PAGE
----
The aerial tram is one of the original aerial cable transit types. Generally aerial trams are two-vehicle, two-station systems with non-detachable grips.
While they are limited in their capabilities, what they can do, they do well. Essentially aerial trams can reach high speeds and are therefore really good at moving people between two points over shorter distances. (At longer distances the two cabins become less efficient.)
Because vehicles are attached to their haul rope (propulsion cable) with non-detachable grips, as the two opposing cabins enter the stations, the entire system is brought to a full stand still. The two cabins shuffle back and forth between the two stations, hence why aerial trams are also known as reversible tramways. This also make turning and mid-stations mear impossible.
Grip: Unlike a gondola (MDG, BDG, 3S) an aerial tram utilizes non-detachable grips. This means cabins cannot detach from the cable, which makes turning near impossible and intermediary stations rare.
Speed: Systems can operate as fast as 12 m/s, which is equal to 43 km/h.
Capacity: Cabins can be small or large, holding as few as 6 or as many as 200 riders at one time. Yet, because there are only two cabins per system, this amounts to no more than 2,000 people per hour per direction.
Towers: Styles vary greatly. One of the most visually striking and iconic towers is part of the Portland Aerial Tram.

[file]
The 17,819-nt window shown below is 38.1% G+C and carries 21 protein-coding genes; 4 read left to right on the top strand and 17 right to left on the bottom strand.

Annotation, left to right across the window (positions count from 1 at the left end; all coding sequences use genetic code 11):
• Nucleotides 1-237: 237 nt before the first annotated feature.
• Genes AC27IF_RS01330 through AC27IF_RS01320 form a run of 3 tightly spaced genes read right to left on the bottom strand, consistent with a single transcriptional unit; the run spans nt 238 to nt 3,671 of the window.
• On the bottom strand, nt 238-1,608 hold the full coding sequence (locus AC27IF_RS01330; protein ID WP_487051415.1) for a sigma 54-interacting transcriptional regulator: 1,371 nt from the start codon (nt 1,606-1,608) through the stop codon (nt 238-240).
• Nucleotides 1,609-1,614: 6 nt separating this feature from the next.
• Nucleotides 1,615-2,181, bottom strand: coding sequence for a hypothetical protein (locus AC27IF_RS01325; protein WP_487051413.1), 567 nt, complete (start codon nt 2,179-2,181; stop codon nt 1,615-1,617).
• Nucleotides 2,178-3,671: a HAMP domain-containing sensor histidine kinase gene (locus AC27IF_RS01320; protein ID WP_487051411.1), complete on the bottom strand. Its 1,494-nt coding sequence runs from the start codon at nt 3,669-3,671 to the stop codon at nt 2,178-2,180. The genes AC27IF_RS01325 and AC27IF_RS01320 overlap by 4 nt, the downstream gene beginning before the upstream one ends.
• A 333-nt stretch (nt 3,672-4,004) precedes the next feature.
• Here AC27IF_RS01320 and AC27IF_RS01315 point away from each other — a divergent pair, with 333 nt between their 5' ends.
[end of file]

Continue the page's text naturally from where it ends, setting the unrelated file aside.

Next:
Cost: Although cost is very dependent on location, situation, and customization, generally the cost for an aerial tram is generally between $10-30 million (US) / km.
Note: Cost estimates given are for informational purposes only. Actual costs can vary dramatically for individual systems.
The original Roosevelt Island Tram in New York City was an aerial tram. Constructed in 1976, the system operated for over 40 years before it was overhauled in 2010 as a dual haul aerial tram — a configuration that the same as a standard aerial tram in all ways except that the two vehicles operate on independent loops. Rather than being attached at opposite ends, one car can be closed for maintenance or during times of low ridership, while the other vehicle continues to operate. For this reason, dual haul aerial trams can operate around the clock.
Note: Systems are rarely, but can be built with only one vehicle. Also rare but technically possible, aerial trams can have more than two stations. Because the system must stop fully at each station this would be most viable if the mid station was exactly between the two end stations so vehicles only came to a complete stop in a station.
The Gondola Project has profiles on several aerial tram systems, including:
If you’re looking for the original post on aerial tram technology, you can find it here.